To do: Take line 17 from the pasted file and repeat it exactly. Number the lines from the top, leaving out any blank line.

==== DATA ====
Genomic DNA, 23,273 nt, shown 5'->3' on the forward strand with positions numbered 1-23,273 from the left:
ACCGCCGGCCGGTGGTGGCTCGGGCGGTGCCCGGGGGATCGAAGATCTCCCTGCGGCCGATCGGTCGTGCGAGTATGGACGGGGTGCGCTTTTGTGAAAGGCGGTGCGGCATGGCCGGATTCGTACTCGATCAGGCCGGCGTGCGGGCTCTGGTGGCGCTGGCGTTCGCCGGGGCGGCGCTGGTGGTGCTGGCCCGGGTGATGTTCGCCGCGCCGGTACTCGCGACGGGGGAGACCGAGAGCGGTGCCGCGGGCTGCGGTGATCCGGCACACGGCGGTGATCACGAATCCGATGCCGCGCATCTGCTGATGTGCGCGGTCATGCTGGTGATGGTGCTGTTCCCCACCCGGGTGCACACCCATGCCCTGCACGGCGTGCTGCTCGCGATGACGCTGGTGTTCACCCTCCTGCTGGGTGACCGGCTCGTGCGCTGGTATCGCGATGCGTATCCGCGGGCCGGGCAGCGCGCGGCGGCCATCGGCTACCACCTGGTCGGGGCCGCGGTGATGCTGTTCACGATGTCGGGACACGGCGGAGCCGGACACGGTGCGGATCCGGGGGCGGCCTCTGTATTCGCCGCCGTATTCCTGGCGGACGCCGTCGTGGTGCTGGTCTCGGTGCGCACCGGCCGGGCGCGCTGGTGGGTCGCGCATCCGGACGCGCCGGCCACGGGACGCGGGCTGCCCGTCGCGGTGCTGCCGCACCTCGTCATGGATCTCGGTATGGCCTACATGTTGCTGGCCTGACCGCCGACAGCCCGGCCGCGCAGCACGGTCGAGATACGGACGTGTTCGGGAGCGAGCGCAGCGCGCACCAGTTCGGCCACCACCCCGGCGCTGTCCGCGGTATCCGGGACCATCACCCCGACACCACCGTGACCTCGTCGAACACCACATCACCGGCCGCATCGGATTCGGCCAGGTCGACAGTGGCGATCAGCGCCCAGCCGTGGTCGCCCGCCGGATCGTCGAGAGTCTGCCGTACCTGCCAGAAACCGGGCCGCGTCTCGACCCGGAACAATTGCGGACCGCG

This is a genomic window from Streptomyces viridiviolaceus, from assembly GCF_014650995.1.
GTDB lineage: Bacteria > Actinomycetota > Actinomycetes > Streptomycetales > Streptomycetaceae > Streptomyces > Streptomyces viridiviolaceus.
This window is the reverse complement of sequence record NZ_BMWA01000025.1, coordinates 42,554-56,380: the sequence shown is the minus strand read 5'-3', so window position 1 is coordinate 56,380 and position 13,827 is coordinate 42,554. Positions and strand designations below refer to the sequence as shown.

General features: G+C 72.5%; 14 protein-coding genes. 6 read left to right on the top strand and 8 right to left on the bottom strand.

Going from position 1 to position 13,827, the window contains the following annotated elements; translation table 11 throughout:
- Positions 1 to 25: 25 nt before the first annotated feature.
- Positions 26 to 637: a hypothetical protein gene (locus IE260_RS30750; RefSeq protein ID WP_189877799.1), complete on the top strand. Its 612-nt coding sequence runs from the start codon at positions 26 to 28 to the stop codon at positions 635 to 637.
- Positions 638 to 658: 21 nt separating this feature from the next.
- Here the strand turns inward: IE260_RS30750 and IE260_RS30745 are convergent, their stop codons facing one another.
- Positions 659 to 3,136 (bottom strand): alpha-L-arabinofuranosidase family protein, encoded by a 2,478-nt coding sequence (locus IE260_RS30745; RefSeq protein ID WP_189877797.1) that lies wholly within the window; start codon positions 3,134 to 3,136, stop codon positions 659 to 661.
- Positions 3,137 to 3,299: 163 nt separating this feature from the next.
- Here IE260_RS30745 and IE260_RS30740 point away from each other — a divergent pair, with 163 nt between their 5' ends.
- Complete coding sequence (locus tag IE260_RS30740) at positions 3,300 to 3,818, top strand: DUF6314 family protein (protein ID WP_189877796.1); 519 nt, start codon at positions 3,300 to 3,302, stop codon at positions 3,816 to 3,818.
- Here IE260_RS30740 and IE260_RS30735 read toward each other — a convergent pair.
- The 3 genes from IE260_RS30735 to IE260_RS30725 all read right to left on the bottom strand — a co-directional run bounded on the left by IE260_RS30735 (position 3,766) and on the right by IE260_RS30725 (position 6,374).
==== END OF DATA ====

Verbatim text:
- The 3 genes from IE260_RS30735 to IE260_RS30725 all read right to left on the bottom strand — a co-directional run bounded on the left by IE260_RS30735 (position 3,766) and on the right by IE260_RS30725 (position 6,374).